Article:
And I will simply say that it's my experience that when we white pages these with questions as to how they made a determination whether or not to include another labor provision, in the contract, we typically find that the agencies haven't really done a lot of thought or referred to the farR guidance before making that decision.

So for those of you that are federal contracting officials, because the service contract act only applies to federal contracts, I ask that you pay particular attention to this because this is an area that even when you're sure that you're doing the right thing, you can sometimes make some errors that unfortunately can come back to your agency as cost issues.

So let's look at the first item that Rex is introduced for us.

This is the interaction between the PCA which is the supply contract, supplier manufacturing act, and the Davis-Bacon which is for construction.

So you can imagine that there are going to be instances where agency will contract for supply for supply contract.

The security system of a bidding.

Clearly that's the biggest expense item, the purchasing of the security system.

However, you're also going to include in that contract the requirement that the supplier perform the construction work necessary to install the system.

And that would be an instance where if you see this type of activity in your requirements, the replacing of existing conduit, repairing or walls, put manage new switching systems, new switching closets, that's construction work as we define it.

If it's more than incidence tall to the overall supply contract, your agency should have included PCA for the supply work and Davis-Bacon for the actual installation work.

Another example, is for the supply installation of module furniture, looking at the scope of work and requirements for construction work measured against the overall supply contract to find out if that's more than incidental.

Both the regulations at the department of labor, 29-CFR part 5 you also have good guidance in the far, 48-CFR-22, 402B.

So I encourage you to read through those provisions because that guidance will assist you in looking at the application of Davis-Bacon and supply contracts.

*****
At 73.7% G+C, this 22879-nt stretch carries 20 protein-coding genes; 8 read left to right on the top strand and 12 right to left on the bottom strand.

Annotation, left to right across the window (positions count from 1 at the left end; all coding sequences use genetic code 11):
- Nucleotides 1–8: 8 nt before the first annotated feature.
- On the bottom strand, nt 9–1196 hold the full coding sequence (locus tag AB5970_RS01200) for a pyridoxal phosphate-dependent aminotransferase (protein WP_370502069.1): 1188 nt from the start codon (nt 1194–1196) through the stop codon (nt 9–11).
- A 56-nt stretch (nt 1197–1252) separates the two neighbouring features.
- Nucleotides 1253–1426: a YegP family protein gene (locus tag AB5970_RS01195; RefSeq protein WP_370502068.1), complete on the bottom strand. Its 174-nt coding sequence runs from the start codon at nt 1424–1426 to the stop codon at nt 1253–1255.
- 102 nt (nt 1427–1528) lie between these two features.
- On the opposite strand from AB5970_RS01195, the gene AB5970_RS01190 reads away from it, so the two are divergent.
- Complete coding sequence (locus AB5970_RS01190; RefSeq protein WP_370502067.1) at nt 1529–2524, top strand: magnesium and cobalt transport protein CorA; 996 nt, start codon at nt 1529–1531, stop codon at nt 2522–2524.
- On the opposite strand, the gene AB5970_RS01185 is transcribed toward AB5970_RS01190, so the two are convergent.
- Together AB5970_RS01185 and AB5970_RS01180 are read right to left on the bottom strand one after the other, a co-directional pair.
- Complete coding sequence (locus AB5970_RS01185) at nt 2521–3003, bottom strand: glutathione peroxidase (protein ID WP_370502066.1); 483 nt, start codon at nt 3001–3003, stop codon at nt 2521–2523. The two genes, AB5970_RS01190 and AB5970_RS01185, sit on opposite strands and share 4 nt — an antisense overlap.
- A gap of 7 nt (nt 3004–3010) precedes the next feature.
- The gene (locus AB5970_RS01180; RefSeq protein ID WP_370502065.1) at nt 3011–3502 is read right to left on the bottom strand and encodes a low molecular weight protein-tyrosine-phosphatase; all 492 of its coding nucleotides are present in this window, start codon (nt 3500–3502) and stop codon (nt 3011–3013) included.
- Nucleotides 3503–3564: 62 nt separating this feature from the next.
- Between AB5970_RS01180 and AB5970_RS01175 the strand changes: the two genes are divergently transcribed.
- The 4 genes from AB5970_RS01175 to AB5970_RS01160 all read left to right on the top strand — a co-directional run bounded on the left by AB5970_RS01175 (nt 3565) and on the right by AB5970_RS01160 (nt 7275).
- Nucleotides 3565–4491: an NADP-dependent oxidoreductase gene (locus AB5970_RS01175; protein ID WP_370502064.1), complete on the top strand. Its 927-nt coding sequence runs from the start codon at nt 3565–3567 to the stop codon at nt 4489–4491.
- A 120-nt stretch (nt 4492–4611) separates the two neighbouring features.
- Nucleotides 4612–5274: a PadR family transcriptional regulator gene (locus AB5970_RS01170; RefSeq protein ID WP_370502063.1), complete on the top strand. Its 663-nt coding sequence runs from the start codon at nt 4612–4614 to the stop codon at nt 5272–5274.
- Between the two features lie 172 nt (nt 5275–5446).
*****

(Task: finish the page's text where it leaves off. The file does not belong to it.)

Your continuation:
Let's move on now to how the SCA enteracts with Davis-Bacon and one more slide for me, please.

Here San example.

The SCA does not apply to any contract principally for construction.

If you recall when we introduced is statutes earlier this morning we said that SCA has a principle purpose test.

Service contract principally for providing services.

So you can have a big SCA contract with some Davis-Bacon work but you can't have a big Davis-Bacon contract with a little SCA work because the overall statutory definition under the service contract requires that its principle purpose be for services.

Remember too, construction as we defined it under the Davis-Bacon act includes construction alteration or repair including painting and decorating.

So let's look at some common issues where contracting officer is oftentimes faced with a decision of whether a particular solicitation should be covered by the SCA or the Davis-Bacon.

SCA contracts are typically for maintenance, schedule, regular and reoccurring maintenance activities.

Routine.

Snag's done in a continued state of continued utilization.

Custodial services.

Routine HVAC filter changes and Klineing the systems.

Snow removal, all examples of SCA covered contracts.

Let's look at examples of when Davis-Bacon would apply to particular types of contracts.

A one time fix to something not functioning.

The restoration alteration or replacement of fixed components.

We recently replaced all air conditions units here at the department of laborn't roof, required a big crane, those chillers had to be removed, new ones put in.

That's not a service activity.

That was a Davis-Bacon activity because it required not only replacement of chillers but alteration to existing cooling system so that it was compatible with the new machinery up on the roof.

So here are some examples.

Building and structural repair, renovation, roof shingling, paving repairs are all Davis-Bacon covered activities.

Here are some important considerations when you're trying to evaluate whether something should be Davis-Bacon or SCA.

Davis-Bacon when the activity is part of construction contract, requirements before the public work or public building is accepted by the owners an these examples are landscaping, cleanup, carpet laying and drapery installation, all these activities standing alone will be service contract.